(4) Trent Reznor & Atticus Ross’s score for The Social Network.

The way David Fincher used this brilliant electronic score to add the most important layer to The Social Network, giving it a deep, dark sci-fi edge, and adding the thrilling, exhilarating element of creativity and innovation happening before our eyes. The screenplay was beyond outstanding, one of Aaron Sorkin’s best, and Fincher was absolutely at the top of his game in the way he layered in the speed of thought, the scheming psychologies, the sheer sense of invention – but it was the score that made this movie exceptional.

(5) Kanye West, My Beautiful Dark Twisted Fantasy.

I blogged extensively about this album here. Simply put, this album was a raging against the light, a paean to creativity and innovation unleashed and uncensored. Thrilling to listen to, it laid out Kanye West’s interior world in all its fabulous, deranged and joyous glory. Given the darkness from which West had to emerge, it’s simultaneously all the more remarkable and all the more likely that he would return with a barnstorming, take no prisoners set of tracks is likely his opus, his masterwork.

(6) The rise of Emma Stone.

Her warm, witty, engaging ascension to stardom with her never less than brilliant performance in Easy A elevated Stone from her previous roles as cute, funny girl who stole scenes, to her natural arena: owning a movie from start to finish, and marrying a raw emotional soul to a killer sense of comedy and goofiness. Smart, engaging, warm, and funny as hell. It wasn’t unexpected, in fact it was long overdue, but the way it happened was one of the more happy surprises of the year. A true leading lady.

(7) The renewal of Southland.

I blogged about Southland when it first started on NBC here, and why TNT should renew Southland here. Despite the show’s diamond-hard brilliance, its brutally unsentimental yet deeply moving shooting, acting and writing style, such a renewal was not guaranteed. The show had a rough beginning, getting canceled by NBC mid-production on season two, but thankfully TNT realized they had hold of one of the sharpest, most real, raw and immediate cop dramas ever made, and did the right thing. The renewal was a true black swan event, seemingly impossible yet utterly necessary. It was above all a huge relief: in so many ways, Southland is unparalleled in the world of TV drama. Season three commences on 1/4/2011.

Honorable mentions:

AMC’s The Walking Dead, Christopher Nolan’s Inception.

The one…

If I had to choose one of these seven black swans to truly represent the defining cultural truth of 2010… well, that would be a tough choice. Of these, which was the most thrilling, exhilarating, perfectly detailed and beautiful moment of the year? Perhaps unsurprisingly, my choice would be Darren Aronofsky’s Black Swan, which said everything about beauty, perfection, drive, talent, and creativity, and did it all with a melancholy and ferocious brilliance.

Next time, on Dreaming Between The Lines...

Coming soon in 2011… a review of Southland season three, a look at YA fiction, the state of TV drama, and more.

Happy New Year!

24 – 00:00:00 [series finale spoilers]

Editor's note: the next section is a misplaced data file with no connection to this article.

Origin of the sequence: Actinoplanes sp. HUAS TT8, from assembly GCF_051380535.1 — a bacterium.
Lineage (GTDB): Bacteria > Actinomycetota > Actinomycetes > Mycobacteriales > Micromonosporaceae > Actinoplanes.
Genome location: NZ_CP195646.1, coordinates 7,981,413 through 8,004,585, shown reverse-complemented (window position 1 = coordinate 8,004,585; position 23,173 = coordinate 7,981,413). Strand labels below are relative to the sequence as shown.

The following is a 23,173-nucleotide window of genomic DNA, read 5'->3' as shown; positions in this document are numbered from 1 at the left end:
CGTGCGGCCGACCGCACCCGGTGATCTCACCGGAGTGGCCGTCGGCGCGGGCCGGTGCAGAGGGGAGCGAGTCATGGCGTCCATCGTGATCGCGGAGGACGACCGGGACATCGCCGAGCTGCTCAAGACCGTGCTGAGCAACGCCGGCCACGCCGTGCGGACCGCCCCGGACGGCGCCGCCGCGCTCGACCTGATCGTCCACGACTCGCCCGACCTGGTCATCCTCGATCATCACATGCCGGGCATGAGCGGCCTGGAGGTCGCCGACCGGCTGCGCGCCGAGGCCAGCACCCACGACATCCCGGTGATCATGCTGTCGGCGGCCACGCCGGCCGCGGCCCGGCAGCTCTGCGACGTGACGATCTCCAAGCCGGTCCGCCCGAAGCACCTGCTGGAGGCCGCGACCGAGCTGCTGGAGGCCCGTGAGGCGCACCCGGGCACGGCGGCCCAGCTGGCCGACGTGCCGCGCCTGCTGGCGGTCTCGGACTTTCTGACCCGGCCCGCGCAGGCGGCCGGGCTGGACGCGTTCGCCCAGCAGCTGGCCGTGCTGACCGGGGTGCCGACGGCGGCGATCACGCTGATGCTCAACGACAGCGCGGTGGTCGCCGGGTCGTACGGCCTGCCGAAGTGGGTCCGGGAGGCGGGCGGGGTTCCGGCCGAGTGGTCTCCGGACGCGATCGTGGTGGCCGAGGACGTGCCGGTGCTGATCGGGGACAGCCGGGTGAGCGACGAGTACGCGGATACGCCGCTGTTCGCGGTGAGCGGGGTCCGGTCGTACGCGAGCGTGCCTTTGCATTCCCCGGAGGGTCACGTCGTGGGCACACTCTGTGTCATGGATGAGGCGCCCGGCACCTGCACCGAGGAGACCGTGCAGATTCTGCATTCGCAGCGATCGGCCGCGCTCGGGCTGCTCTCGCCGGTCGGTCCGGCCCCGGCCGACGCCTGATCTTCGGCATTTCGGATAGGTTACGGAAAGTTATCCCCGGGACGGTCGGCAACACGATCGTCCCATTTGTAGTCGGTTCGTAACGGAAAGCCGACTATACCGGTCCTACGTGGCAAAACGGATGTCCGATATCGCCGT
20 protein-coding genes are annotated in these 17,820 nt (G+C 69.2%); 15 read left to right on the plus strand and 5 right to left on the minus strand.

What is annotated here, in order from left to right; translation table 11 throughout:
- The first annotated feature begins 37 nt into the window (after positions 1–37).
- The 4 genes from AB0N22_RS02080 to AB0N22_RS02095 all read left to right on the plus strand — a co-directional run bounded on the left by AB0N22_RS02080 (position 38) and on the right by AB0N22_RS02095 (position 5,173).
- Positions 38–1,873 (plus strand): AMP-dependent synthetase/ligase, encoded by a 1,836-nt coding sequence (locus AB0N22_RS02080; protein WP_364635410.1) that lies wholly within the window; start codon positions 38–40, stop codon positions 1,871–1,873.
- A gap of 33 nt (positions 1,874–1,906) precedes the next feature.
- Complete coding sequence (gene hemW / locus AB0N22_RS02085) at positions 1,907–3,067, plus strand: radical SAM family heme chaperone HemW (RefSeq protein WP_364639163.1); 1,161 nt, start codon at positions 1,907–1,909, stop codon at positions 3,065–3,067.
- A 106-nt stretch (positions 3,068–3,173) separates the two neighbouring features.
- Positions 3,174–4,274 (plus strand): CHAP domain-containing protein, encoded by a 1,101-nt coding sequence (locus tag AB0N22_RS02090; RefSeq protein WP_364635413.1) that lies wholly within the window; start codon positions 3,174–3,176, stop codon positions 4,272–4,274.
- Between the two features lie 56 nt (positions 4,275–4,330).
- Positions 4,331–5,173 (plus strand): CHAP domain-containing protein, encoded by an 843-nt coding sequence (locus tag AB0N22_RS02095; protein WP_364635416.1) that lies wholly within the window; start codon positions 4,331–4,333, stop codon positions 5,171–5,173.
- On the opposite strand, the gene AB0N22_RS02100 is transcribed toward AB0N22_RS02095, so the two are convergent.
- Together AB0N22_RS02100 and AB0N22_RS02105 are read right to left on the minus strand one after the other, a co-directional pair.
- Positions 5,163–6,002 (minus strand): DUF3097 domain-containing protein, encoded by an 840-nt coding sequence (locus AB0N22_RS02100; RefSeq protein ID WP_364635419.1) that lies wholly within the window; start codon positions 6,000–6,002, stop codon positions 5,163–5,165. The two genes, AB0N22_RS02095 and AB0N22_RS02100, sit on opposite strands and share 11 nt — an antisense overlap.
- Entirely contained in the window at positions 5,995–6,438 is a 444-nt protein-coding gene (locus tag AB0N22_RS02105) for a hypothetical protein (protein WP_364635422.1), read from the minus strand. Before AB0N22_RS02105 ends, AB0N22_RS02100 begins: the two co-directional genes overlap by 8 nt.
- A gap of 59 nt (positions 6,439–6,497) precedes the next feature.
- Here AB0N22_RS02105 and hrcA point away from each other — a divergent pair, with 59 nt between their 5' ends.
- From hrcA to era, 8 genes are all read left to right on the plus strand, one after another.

From the sly reappearance for the final two episodes of the original introductory “events occur in real time,” it was clear that 24 was going to end the way it was always meant to, with a deeply fulfilling and thrilling sense of natural conclusion. Led by Howard Gordon, Kiefer Sutherland and the rest of the heroic 24 writers’ room, the creative team brought 24 home through an emotionally brutal season that stripped story down to its bare bones and allowed it to rocket brutally to the beautifully played final moments. The writers of this show outdid themselves, and they have set extraordinarily high standards throughout the last 8 seasons. From the opening scenes of Day One, 12 a.m., the show has blended Jack’s emotional life with the larger forces of threat and danger. Both strands have always been intertwined in the name of the series’ true god: intensity. It was a writer’s dream in some ways: complex inner lives played out against critically high stakes that threatened not just our central characters’ lives, but frequently the fabric of America itself – and all of it having to be delivered with the pedal to the metal in a race against that elegant digital readout. This was always a digital show, blurring technology just into the future, fetishizing it, but only in service of the plot. Even the emotions of the final moments needed advanced technology to play out – and in its ending, 24 demonstrated in a virtuoso fashion how to use high-tech devices to perfectly understated, devastating effect. As the seasons progressed, the streamlined future-glow of the set design increased (seasons 3 and 8 marked particular increases in the sophistication of the surroundings), and some of the more domestic aspects fell further back, in favor of the more fascinating psychological journey taken by Bauer as his pain and emotional wounds accumulated, as pieces of his soul were chipped away by the actions he was forced to take to save us. These writers broke story like no-one else. By the end of the series finale, the story was like Jack himself: brutally beaten but unyielding. There was more plot in one episode of 24 – hell, in one act of the show – than in whole seasons of some other shows. To write a season of 24 was a demanding exercise in brutal dominion over story. The writers earned this finale; it was hard-fought and hard-won. It was the ending that the show demanded, and arose only from what went before. Everything was important in the end, every moment of those 8 days led Jack to this point. The end of 24 seemed to contain the entire series in a powerful distillation of its entire ethos and reason for being. It was a cathartic release that was entirely necessary. 24 raced headlong and demanded furious precision with every second. The show contained powerhouse performances, in the final season particularly. Kiefer Sutherland: the man is a true legend – never dropping the intensity level, never yielding. He fought, hard, for every single scene, and found new reservoirs of emotional pain for these final episodes. Gregory Itzin as Charles Logan: the personification of shifty, shady immorality. There was something Shakespearean about the sheer psychological detail of his deceptions: his face a shifting sea of complications and machinations. The only response to this was the one taken by Jack as he suited up in full body armor and face mask, like a dark knight or future warrior stripped for those moments of even Bruce Wayne’s humanity: Jack became pure, faceless vengeance. Of course, by the end, Jack was stripped of everything that he held dear. In some of the series’ finest acting, he spoke with Chloe and said goodbye in a simple scene that was heartrending. In their own platonic way, Jack and Chloe had the longest-running and purest relationship on the show; seeing the show end on them was perfect storytelling. Mary Lynn Rajskub, who has been for many years the essential heroine of this show, truly delivered the emotional goods, just as Annie Wersching had a few episodes earlier (Renee Walker’s arc was tragic and haunting, and Wersching nailed every moment). Watching Rajskub slowly disintegrate as she realized she might never see her friend again was one of the great moments of recent television. Mention must also be made of Freddie Prinze Jr, who delivered a convincing and honest performance as a by the book CTU agent who is ultimately torn away from his rules. 24 pushed the boundaries of network drama: with its real-time structure, the split screens, the fact that its lifeblood was relentless intensity, the way it allowed a movie star to rise again as a force of TV nature, and in the way it could shift gears from crescendos of violence to deeply emotional arcs and back again without ever slowing down. It always had a force and intensity that made other shows seem slow. But it was time to say goodbye, for now. The show had explored many kinds of threats: the final season took the lessons learned from the previous seasons and harnessed every trick in its book plus a whole new set of techniques to power through its final day. It was a show at the height of its powers. We already know that Jack will be back on the big screen. In the meantime, the show gave us a perfect finale that still kept moving. The show like a shark remained in perpetual motion, even after the final clock  ticked down to 00:00:00.